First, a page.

Temple University is exploring selling off its two hospitals in Northeast Philadelphia, Jeanes Hospital and Fox Chase Cancer Center, due to financial difficulties.
Temple University is considering selling Jeanes Hospital and Fox Chase Cancer Center amid financial difficulties for the school’s health system.
The decision to look into selling the hospitals was made public in June in a letter co-authored by Temple University President Richard M. Englert and Larry R. Kaiser, president and CEO of the university’s health system. Since then, Temple has hired a financial advising firm to examine the possible sale of the two hospitals.
Englert most recently addressed the topic during his “State of the University” speech Sept. 20.
“Currently, Temple Health again faces significant financial challenges,” he said. “These challenges are primarily due to the fact that Temple Hospital is proportionally the largest provider of healthcare to Medicaid patients.”
In the June letter, Englert and Kaiser announced that the university’s Board of Trustees approved the hiring of a firm to look at the potential sale of Jeanes and Fox Chase.
“To be clear, no final decision has been made regarding these two facilities,” the letter states.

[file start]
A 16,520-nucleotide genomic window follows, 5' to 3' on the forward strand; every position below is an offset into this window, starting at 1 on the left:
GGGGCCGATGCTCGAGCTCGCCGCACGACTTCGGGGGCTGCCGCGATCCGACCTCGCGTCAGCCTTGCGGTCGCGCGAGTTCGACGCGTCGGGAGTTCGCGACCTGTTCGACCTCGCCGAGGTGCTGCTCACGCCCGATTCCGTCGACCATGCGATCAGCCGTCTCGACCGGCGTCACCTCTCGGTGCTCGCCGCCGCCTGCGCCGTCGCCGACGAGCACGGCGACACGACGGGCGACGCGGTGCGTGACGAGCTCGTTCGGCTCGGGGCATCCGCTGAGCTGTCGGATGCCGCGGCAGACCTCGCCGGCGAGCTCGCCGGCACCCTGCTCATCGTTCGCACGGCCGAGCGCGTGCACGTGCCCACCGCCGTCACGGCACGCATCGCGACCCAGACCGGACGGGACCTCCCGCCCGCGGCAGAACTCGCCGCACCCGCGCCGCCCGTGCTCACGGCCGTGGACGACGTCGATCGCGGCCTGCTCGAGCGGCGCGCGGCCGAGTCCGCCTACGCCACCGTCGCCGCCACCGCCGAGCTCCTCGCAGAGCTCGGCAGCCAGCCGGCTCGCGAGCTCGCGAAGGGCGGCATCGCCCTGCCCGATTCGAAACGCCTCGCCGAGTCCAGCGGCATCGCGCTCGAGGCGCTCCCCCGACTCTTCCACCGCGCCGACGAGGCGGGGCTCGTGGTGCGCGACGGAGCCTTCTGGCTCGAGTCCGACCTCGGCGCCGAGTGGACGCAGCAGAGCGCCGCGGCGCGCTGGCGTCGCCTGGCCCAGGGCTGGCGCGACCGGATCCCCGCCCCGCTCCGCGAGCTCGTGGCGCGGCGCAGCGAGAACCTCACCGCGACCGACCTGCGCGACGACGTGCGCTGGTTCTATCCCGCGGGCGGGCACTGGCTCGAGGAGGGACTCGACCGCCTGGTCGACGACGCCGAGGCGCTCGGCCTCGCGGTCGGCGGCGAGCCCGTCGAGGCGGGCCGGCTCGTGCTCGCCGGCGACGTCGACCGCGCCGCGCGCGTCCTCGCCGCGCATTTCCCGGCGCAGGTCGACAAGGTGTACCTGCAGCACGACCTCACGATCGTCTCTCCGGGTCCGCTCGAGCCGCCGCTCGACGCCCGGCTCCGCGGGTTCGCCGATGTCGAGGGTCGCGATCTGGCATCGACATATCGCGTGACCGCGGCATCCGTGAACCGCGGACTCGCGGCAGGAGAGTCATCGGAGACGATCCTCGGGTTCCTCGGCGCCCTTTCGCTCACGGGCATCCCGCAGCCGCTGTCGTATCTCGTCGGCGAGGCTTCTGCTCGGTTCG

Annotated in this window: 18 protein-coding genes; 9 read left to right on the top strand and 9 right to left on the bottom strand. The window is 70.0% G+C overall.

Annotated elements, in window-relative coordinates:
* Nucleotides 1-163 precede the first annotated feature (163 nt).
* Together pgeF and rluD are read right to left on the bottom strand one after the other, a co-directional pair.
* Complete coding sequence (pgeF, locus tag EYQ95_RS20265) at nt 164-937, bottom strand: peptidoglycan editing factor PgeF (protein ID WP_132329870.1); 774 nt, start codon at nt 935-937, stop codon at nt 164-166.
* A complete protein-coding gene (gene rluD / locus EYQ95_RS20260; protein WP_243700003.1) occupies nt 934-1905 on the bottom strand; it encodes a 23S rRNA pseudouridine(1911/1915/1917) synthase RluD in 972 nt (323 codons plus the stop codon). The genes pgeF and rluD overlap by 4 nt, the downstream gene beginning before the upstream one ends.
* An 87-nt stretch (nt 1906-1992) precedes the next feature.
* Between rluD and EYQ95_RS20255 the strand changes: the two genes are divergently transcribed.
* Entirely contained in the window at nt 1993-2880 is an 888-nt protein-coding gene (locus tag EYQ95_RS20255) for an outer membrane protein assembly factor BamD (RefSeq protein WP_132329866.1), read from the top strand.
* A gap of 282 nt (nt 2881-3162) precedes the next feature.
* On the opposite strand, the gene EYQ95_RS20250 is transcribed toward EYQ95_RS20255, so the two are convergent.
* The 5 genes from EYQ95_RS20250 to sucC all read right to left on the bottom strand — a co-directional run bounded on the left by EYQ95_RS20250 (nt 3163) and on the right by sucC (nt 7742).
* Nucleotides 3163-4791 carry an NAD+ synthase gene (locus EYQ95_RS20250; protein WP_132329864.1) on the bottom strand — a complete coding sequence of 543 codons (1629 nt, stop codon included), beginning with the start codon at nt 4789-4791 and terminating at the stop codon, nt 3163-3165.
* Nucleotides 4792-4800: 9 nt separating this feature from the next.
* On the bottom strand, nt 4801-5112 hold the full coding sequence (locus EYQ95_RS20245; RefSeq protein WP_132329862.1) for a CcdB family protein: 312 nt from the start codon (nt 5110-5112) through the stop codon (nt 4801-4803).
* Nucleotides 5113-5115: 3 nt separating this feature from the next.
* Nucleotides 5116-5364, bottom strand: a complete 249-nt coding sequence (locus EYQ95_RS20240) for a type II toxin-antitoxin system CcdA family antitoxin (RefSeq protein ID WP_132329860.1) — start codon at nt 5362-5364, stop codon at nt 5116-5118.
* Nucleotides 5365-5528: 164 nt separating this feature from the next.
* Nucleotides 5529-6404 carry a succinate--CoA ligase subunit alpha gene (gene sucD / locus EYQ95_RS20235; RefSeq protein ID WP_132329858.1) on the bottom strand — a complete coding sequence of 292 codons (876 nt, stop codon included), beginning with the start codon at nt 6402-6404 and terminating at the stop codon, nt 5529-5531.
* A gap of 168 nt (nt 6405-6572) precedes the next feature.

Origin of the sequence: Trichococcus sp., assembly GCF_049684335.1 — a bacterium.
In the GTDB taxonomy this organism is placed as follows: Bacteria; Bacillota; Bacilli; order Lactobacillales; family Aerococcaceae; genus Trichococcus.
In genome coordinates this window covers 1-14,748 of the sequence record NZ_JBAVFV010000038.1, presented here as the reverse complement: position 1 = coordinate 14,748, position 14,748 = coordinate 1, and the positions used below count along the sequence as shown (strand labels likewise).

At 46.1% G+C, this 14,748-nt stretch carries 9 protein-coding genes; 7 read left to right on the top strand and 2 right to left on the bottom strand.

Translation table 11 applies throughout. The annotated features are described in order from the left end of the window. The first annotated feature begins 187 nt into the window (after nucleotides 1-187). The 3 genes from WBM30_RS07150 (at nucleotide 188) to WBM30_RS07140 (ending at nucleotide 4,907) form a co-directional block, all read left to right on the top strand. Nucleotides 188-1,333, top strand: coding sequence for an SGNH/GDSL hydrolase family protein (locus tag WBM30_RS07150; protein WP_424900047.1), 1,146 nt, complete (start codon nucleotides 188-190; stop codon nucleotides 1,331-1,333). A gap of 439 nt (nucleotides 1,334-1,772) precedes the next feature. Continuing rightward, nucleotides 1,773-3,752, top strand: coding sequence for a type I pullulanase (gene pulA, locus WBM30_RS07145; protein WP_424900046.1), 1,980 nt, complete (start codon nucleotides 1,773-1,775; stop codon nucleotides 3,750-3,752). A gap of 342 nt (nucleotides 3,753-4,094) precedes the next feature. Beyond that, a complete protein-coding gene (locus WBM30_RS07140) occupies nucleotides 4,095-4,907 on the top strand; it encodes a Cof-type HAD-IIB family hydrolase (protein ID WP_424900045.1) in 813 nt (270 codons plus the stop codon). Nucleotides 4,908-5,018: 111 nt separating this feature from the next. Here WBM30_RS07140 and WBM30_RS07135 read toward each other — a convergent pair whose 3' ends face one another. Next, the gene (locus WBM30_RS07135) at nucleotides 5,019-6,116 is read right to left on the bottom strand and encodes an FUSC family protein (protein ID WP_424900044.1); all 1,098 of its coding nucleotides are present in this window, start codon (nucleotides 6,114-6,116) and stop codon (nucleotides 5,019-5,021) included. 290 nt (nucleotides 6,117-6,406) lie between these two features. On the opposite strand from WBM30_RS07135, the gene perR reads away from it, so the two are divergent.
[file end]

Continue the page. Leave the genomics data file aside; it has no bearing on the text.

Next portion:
On Aug. 8, the university hired Juniper Advisory to look into selling one or both of the medical facilities.
In 2016, Juniper was involved in the merger of Aria Health and Jefferson, which saw Aria’s campuses in Torresdale and Frankford join the Jefferson system.
A Temple University spokesperson declined to provide additional information on the possible sale of Jeanes and Fox Chase. Juniper could not be reached for comment.
Professor Mark V. Pauly, an expert in healthcare management at the University of Pennsylvania’s Wharton School of Business, said he’s not surprised Temple is looking to offload the hospitals.
“Temple’s bleeding money anyway,” he said. “They’re trying to sell some of the jewelry.”
Last year, Temple Health provided $70 million in charity care, according to Englert, and many of the university’s patients are low-income or uninsured.
Pauly said neighborhood hospitals like Jeanes have been struggling to survive in Philadelphia. That’s because many patients prefer to go downtown to one of the city’s big hospitals to get major operations or be treated for severe conditions, he said.
If Jeanes is sold, it could continue to be operated as a hospital, or could be converted into a nursing home, outpatient medical center or used for a different non-health-related purpose.
Pauly said he doesn’t see Jeanes operating as a neighborhood hospital far into the future even if it were to be taken over by a hospital chain like Jefferson.
“I wouldn’t be surprised if it only lasted three or four years that way,” he said.
The story’s different for Fox Chase, a specialized cancer treatment and research facility designated by the National Cancer Institute.
“It seems like that’s a good business to be in,” Pauly said. “My suspicion is that they’re expecting to get a pretty good price for that one.”
Fox Chase became affiliated with Temple in 2012, while Jeanes has been part of the university’s health system since 1996 . ••
Jack Tomczuk can be reached at firstname.lastname@example.org